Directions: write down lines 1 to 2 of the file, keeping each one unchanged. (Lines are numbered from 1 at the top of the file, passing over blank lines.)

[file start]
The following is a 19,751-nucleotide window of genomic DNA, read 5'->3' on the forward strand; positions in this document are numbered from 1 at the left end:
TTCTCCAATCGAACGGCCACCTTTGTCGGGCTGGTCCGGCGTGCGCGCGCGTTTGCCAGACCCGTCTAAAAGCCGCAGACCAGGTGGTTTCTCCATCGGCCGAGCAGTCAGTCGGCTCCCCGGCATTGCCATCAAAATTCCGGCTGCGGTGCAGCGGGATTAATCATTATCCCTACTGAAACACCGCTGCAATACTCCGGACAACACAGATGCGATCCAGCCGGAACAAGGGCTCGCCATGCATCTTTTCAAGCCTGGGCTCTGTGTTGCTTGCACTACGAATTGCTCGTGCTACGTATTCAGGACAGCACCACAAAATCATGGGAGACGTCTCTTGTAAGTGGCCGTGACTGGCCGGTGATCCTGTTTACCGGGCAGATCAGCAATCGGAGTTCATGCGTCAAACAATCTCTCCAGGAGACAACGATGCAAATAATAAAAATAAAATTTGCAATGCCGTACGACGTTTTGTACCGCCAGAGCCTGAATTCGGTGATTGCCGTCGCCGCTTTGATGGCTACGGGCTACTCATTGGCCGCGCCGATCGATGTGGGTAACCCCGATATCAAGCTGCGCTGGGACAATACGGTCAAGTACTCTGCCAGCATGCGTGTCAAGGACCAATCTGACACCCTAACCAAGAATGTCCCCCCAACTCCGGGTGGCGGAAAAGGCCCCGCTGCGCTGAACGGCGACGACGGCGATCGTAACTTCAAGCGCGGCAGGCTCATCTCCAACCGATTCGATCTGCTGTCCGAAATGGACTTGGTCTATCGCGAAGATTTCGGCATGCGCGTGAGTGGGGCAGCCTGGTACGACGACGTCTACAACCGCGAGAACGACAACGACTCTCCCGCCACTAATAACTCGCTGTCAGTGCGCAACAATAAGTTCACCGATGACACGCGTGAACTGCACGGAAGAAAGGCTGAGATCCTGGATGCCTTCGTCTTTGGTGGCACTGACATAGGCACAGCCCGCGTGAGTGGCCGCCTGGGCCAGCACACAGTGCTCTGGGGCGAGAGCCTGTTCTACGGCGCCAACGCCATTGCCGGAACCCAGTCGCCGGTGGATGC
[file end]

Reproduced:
The following is a 19,751-nucleotide window of genomic DNA, read 5'->3' on the forward strand; positions in this document are numbered from 1 at the left end:
TTCTCCAATCGAACGGCCACCTTTGTCGGGCTGGTCCGGCGTGCGCGCGCGTTTGCCAGACCCGTCTAAAAGCCGCAGACCAGGTGGTTTCTCCATCGGCCGAGCAGTCAGTCGGCTCCCCGGCATTGCCATCAAAATTCCGGCTGCGGTGCAGCGGGATTAATCATTATCCCTACTGAAACACCGCTGCAATACTCCGGACAACACAGATGCGATCCAGCCGGAACAAGGGCTCGCCATGCATCTTTTCAAGCCTGGGCTCTGTGTTGCTTGCACTACGAATTGCTCGTGCTACGTATTCAGGACAGCACCACAAAATCATGGGAGACGTCTCTTGTAAGTGGCCGTGACTGGCCGGTGATCCTGTTTACCGGGCAGATCAGCAATCGGAGTTCATGCGTCAAACAATCTCTCCAGGAGACAACGATGCAAATAATAAAAATAAAATTTGCAATGCCGTACGACGTTTTGTACCGCCAGAGCCTGAATTCGGTGATTGCCGTCGCCGCTTTGATGGCTACGGGCTACTCATTGGCCGCGCCGATCGATGTGGGTAACCCCGATATCAAGCTGCGCTGGGACAATACGGTCAAGTACTCTGCCAGCATGCGTGTCAAGGACCAATCTGACACCCTAACCAAGAATGTCCCCCCAACTCCGGGTGGCGGAAAAGGCCCCGCTGCGCTGAACGGCGACGACGGCGATCGTAACTTCAAGCGCGGCAGGCTCATCTCCAACCGATTCGATCTGCTGTCCGAAATGGACTTGGTCTATCGCGAAGATTTCGGCATGCGCGTGAGTGGGGCAGCCTGGTACGACGACGTCTACAACCGCGAGAACGACAACGACTCTCCCGCCACTAATAACTCGCTGTCAGTGCGCAACAATAAGTTCACCGATGACACGCGTGAACTGCACGGAAGAAAGGCTGAGATCCTGGATGCCTTCGTCTTTGGTGGCACTGACATAGGCACAGCCCGCGTGAGTGGCCGCCTGGGCCAGCACACAGTGCTCTGGGGCGAGAGCCTGTTCTACGGCGCCAACGCCATTGCCGGAACCCAGTCGCCGGTGGATGC